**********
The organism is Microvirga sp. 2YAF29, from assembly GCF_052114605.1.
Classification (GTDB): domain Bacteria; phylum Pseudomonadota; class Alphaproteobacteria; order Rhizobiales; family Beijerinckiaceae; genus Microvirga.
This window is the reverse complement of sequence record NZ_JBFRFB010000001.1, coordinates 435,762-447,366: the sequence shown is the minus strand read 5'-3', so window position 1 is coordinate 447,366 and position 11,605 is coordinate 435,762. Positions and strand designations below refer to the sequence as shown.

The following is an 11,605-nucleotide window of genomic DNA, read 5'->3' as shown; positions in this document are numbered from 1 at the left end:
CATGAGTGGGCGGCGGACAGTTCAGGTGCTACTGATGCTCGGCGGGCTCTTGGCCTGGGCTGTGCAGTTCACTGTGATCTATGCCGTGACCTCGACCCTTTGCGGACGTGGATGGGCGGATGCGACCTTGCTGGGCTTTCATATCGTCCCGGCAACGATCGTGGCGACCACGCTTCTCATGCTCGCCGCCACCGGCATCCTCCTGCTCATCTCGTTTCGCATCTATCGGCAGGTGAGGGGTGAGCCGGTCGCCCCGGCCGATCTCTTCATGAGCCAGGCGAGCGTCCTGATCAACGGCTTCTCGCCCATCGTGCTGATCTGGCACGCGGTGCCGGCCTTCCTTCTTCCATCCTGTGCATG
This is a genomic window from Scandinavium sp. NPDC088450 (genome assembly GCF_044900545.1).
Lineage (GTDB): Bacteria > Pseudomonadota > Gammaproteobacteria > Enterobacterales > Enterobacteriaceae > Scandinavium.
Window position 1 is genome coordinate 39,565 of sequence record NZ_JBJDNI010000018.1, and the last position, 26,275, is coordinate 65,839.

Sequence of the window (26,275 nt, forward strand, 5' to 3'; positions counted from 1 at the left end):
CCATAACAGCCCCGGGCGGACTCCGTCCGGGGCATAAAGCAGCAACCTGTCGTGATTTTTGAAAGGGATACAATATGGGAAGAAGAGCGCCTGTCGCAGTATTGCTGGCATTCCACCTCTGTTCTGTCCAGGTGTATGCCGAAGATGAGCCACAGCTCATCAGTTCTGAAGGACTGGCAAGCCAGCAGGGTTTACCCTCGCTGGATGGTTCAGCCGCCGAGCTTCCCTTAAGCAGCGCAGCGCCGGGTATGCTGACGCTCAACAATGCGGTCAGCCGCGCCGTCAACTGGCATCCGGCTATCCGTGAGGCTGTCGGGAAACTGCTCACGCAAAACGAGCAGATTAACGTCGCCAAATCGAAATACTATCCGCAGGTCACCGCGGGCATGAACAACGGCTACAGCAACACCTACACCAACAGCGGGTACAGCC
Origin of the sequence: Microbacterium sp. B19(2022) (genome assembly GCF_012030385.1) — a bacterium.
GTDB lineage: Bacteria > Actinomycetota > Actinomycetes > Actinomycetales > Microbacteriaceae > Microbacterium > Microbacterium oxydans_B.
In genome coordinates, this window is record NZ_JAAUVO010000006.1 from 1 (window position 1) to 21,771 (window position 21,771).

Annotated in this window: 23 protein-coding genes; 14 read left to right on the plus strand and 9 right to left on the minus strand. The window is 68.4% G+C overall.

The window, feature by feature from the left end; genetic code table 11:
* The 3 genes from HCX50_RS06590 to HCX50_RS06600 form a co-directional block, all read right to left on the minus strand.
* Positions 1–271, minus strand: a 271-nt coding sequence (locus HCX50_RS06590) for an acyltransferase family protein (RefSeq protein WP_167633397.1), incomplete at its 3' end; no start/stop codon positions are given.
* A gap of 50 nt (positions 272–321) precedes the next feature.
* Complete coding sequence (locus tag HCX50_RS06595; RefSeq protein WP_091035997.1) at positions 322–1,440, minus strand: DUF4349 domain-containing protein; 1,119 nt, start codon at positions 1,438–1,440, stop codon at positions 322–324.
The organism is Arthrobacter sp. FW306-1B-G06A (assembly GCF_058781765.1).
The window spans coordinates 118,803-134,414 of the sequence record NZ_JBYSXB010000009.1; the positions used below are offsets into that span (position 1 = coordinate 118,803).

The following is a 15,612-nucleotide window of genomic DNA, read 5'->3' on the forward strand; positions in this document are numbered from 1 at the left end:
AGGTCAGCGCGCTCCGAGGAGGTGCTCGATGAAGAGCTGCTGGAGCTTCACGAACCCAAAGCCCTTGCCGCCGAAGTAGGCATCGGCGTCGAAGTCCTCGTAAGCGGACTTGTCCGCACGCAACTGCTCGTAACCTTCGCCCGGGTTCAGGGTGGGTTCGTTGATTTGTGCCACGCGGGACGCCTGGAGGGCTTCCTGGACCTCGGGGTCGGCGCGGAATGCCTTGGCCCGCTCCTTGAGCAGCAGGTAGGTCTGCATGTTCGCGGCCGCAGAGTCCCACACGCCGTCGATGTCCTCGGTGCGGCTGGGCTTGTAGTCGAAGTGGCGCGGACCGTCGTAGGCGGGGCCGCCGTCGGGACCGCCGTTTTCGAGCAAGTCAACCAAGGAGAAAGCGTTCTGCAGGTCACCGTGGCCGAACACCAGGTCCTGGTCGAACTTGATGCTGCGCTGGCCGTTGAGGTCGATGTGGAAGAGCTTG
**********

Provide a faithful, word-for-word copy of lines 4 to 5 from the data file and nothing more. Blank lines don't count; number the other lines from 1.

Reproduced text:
The following is an 11,605-nucleotide window of genomic DNA, read 5'->3' as shown; positions in this document are numbered from 1 at the left end:
CATGAGTGGGCGGCGGACAGTTCAGGTGCTACTGATGCTCGGCGGGCTCTTGGCCTGGGCTGTGCAGTTCACTGTGATCTATGCCGTGACCTCGACCCTTTGCGGACGTGGATGGGCGGATGCGACCTTGCTGGGCTTTCATATCGTCCCGGCAACGATCGTGGCGACCACGCTTCTCATGCTCGCCGCCACCGGCATCCTCCTGCTCATCTCGTTTCGCATCTATCGGCAGGTGAGGGGTGAGCCGGTCGCCCCGGCCGATCTCTTCATGAGCCAGGCGAGCGTCCTGATCAACGGCTTCTCGCCCATCGTGCTGATCTGGCACGCGGTGCCGGCCTTCCTTCTTCCATCCTGTGCATG